This paper uses recently available data on the top of the wealth distribution to study the relationship between asset prices and wealth inequality. I document three stylized facts: (1) the share of wealth invested in equity increases sharply in the right tail of the wealth distribution, (2) when stock market returns are high, wealth inequality increases and (3) higher wealth inequality predicts lower future stock returns. These facts correspond to the basic predictions of asset pricing models with heterogeneous agents. Quantitatively, however, standard models with heterogeneous agents cannot fully capture the joint dynamics of asset prices and the wealth distribution. Augmenting the model with additional sources of fluctuations in wealth inequality, namely in the form of time-varying investment opportunities for wealthy households, is crucial to match the observed fluctuations in wealth inequality and in asset prices.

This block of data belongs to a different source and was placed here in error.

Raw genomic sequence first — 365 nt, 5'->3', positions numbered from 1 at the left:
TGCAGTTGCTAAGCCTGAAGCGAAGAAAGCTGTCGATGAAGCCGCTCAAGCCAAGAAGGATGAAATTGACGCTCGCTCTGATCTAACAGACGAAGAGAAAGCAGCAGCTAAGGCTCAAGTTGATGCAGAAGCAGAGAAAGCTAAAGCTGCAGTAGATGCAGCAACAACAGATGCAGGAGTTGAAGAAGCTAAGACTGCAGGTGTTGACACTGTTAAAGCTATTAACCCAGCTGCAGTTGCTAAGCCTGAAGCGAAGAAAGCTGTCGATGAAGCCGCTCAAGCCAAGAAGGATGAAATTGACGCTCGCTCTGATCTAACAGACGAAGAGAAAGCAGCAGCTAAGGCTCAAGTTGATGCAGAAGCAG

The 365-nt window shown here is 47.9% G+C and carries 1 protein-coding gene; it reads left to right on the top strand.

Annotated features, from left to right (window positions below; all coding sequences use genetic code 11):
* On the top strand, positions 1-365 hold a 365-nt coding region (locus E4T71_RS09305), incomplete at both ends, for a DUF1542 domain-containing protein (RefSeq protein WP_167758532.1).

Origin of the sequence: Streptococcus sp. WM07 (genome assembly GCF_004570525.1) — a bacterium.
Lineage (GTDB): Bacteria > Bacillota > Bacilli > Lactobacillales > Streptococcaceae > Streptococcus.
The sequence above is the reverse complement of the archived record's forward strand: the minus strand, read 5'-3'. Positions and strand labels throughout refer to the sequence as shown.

There has been a dramatic rise in top wealth inequality in the United States since 1980. To shed light on this phenomenon, I derive an analytical formula that decomposes the growth of top wealth shares into three terms: the relative wealth growth of individuals in the top, a term due to idiosyncratic returns, and a term due to population renewal. I then map each term to the data using the annual ranking of Forbes Magazine's list of the 400 wealthiest Americans. The decomposition reveals that the rise in top wealth shares in 1982-1994 is mostly driven by idiosyncratic returns, while the rise in top wealth shares in 1995-2015 is mostly driven by the relative growth of individuals at the top.
We show that the cash-flow exposure of banks to interest rate risk, or income gap, affects the transmission of monetary policy to bank lending and real activity. In the cross-section of banks, income gap predicts the sensitivity of cash-flows and lending to interest rates. The effect of income gap is larger or similar in magnitude to that of previously identified factors, such as leverage, bank size or asset liquidity. To alleviate endogeneity concerns, we build loan-level data to control for firm-level demand shocks. This analysis also allows us to link banks' interest risk exposure to firm investment and employment.